December 1st, 2010 at 9:50:54 PM
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Sorry, I cannot wrap my head around the workings of odds and probability to answer this question, so I thought I'd ask the question here.

Last night in a sit n' go I saw what I assume has to be an extremely rare occurrence. With 8 players left, on two consecutive hands someone was dealt Qc Qd (I was dealt it on the second occurrence). Qh came out on both flops and Qs came out on both turns to make quads on both hands.

What are the odds that this would happen, particularly at an 8-player table?

Last night in a sit n' go I saw what I assume has to be an extremely rare occurrence. With 8 players left, on two consecutive hands someone was dealt Qc Qd (I was dealt it on the second occurrence). Qh came out on both flops and Qs came out on both turns to make quads on both hands.

What are the odds that this would happen, particularly at an 8-player table?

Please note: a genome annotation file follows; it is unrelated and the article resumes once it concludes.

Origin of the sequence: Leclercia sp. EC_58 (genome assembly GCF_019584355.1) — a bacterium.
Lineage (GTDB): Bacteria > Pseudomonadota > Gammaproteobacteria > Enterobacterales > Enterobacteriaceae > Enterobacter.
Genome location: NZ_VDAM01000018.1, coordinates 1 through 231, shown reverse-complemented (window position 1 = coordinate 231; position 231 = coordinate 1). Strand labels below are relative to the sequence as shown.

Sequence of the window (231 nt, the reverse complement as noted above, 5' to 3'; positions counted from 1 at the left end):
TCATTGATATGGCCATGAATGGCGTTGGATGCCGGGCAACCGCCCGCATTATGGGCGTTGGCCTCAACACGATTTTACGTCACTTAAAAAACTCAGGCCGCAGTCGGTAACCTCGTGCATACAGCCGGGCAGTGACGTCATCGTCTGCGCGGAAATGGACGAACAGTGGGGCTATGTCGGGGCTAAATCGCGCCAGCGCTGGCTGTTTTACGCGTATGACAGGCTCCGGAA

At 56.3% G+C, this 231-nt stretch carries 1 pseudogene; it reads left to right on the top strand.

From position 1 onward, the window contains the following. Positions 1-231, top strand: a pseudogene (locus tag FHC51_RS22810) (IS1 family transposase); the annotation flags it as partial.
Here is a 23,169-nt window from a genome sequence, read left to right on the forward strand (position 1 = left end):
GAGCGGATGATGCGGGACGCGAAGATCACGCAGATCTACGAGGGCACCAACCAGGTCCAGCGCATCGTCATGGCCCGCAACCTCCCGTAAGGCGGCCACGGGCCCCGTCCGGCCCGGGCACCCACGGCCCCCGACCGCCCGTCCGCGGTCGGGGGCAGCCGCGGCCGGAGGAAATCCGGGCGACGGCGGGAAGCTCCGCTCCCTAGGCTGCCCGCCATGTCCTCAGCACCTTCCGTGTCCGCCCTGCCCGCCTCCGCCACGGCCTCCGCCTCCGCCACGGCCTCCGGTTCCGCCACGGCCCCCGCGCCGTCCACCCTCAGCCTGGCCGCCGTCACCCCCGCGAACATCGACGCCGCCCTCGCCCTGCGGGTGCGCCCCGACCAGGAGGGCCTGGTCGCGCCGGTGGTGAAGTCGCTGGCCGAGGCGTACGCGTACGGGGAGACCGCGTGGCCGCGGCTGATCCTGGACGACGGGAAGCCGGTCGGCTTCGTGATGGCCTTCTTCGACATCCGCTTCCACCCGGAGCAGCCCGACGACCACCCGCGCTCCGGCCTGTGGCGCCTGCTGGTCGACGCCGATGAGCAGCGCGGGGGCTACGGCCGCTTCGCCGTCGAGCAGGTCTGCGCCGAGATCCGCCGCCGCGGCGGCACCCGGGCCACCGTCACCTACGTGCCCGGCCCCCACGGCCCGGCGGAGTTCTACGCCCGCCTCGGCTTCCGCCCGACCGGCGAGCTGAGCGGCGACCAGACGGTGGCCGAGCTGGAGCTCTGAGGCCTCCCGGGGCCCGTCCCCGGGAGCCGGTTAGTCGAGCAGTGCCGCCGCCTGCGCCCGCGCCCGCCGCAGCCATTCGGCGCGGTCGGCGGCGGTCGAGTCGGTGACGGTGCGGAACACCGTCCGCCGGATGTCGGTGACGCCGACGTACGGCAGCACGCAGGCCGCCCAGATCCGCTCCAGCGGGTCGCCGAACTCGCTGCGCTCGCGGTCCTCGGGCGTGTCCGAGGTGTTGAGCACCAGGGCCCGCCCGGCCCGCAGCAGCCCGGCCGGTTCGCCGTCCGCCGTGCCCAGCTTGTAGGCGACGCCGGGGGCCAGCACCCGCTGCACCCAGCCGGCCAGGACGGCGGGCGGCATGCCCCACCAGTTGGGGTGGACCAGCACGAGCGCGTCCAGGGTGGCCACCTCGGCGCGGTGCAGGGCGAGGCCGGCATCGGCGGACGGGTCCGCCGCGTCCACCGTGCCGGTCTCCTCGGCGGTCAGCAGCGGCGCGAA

December 2nd, 2010 at 5:08:04 AM
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The probability that any particular player will be dealt those two particular hole cards is 2/52/51 = 0.00754 = 1/1326.

The probability that someone at an 8 player table will be dealt those hole cards is 1-(1-0.00754)^8 = 0.0060173 = 1/166.

The probability that the flop will contain Qh (given that someone holds those pocket queens) is 3/50 = 0.06.

The probability that the turn will be Qs is 1/47 = 0.02128.

The probability that all these things happen at one time = 1/166 x 3/50 x 1/47 = 1 in 130,000.

The probability that this would occur on two consecutive hands is 1 in 16.9 billion.

The probability that someone at an 8 player table will be dealt those hole cards is 1-(1-0.00754)^8 = 0.0060173 = 1/166.

The probability that the flop will contain Qh (given that someone holds those pocket queens) is 3/50 = 0.06.

The probability that the turn will be Qs is 1/47 = 0.02128.

The probability that all these things happen at one time = 1/166 x 3/50 x 1/47 = 1 in 130,000.

The probability that this would occur on two consecutive hands is 1 in 16.9 billion.

December 2nd, 2010 at 7:49:00 AM
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Doesn't the 1/47 factor imply the assumption that the Qs did not show up on the flop along with the Qh? I think it might have to be 1/49 instead, in order to have the exact sequence stated in the original post. Let me know if/how I figured this incorrectly.Quote:PapaChubby... The probability that the turn will be Qs is 1/47 = 0.02128. ...